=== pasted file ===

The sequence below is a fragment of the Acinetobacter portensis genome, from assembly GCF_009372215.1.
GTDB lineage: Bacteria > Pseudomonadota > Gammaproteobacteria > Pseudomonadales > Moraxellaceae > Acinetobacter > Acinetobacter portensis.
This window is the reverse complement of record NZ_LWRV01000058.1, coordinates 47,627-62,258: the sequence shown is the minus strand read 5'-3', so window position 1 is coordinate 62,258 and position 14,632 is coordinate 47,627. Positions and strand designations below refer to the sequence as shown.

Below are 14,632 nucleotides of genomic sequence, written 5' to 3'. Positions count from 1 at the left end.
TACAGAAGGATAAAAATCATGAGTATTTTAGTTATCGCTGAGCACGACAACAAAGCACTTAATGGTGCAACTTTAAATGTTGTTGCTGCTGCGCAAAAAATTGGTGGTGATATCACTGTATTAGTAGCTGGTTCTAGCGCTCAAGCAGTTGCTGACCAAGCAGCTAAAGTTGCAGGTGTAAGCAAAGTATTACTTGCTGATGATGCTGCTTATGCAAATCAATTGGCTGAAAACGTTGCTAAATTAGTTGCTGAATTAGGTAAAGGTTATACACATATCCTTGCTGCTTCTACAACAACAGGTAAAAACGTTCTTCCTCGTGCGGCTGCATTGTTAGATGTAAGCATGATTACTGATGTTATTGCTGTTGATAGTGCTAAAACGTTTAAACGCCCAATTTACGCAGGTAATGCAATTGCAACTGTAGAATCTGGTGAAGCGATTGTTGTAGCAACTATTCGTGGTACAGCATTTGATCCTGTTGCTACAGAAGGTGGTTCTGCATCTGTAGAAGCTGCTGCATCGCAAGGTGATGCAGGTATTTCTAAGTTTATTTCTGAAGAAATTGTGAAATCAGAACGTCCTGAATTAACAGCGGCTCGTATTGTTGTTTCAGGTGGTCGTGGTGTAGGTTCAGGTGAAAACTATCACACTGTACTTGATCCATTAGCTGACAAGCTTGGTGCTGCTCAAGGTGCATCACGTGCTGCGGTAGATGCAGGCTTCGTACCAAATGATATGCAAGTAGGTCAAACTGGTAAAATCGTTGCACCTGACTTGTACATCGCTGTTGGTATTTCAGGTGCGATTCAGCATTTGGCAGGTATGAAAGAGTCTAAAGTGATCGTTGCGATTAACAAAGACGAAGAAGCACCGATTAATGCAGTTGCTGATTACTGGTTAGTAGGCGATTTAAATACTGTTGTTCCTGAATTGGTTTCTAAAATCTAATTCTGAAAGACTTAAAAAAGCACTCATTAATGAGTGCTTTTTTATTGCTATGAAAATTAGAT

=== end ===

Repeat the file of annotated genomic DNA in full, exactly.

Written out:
The sequence below is a fragment of the Acinetobacter portensis genome, from assembly GCF_009372215.1.
GTDB lineage: Bacteria > Pseudomonadota > Gammaproteobacteria > Pseudomonadales > Moraxellaceae > Acinetobacter > Acinetobacter portensis.
This window is the reverse complement of record NZ_LWRV01000058.1, coordinates 47,627-62,258: the sequence shown is the minus strand read 5'-3', so window position 1 is coordinate 62,258 and position 14,632 is coordinate 47,627. Positions and strand designations below refer to the sequence as shown.

Below are 14,632 nucleotides of genomic sequence, written 5' to 3'. Positions count from 1 at the left end.
TACAGAAGGATAAAAATCATGAGTATTTTAGTTATCGCTGAGCACGACAACAAAGCACTTAATGGTGCAACTTTAAATGTTGTTGCTGCTGCGCAAAAAATTGGTGGTGATATCACTGTATTAGTAGCTGGTTCTAGCGCTCAAGCAGTTGCTGACCAAGCAGCTAAAGTTGCAGGTGTAAGCAAAGTATTACTTGCTGATGATGCTGCTTATGCAAATCAATTGGCTGAAAACGTTGCTAAATTAGTTGCTGAATTAGGTAAAGGTTATACACATATCCTTGCTGCTTCTACAACAACAGGTAAAAACGTTCTTCCTCGTGCGGCTGCATTGTTAGATGTAAGCATGATTACTGATGTTATTGCTGTTGATAGTGCTAAAACGTTTAAACGCCCAATTTACGCAGGTAATGCAATTGCAACTGTAGAATCTGGTGAAGCGATTGTTGTAGCAACTATTCGTGGTACAGCATTTGATCCTGTTGCTACAGAAGGTGGTTCTGCATCTGTAGAAGCTGCTGCATCGCAAGGTGATGCAGGTATTTCTAAGTTTATTTCTGAAGAAATTGTGAAATCAGAACGTCCTGAATTAACAGCGGCTCGTATTGTTGTTTCAGGTGGTCGTGGTGTAGGTTCAGGTGAAAACTATCACACTGTACTTGATCCATTAGCTGACAAGCTTGGTGCTGCTCAAGGTGCATCACGTGCTGCGGTAGATGCAGGCTTCGTACCAAATGATATGCAAGTAGGTCAAACTGGTAAAATCGTTGCACCTGACTTGTACATCGCTGTTGGTATTTCAGGTGCGATTCAGCATTTGGCAGGTATGAAAGAGTCTAAAGTGATCGTTGCGATTAACAAAGACGAAGAAGCACCGATTAATGCAGTTGCTGATTACTGGTTAGTAGGCGATTTAAATACTGTTGTTCCTGAATTGGTTTCTAAAATCTAATTCTGAAAGACTTAAAAAAGCACTCATTAATGAGTGCTTTTTTATTGCTATGAAAATTAGAT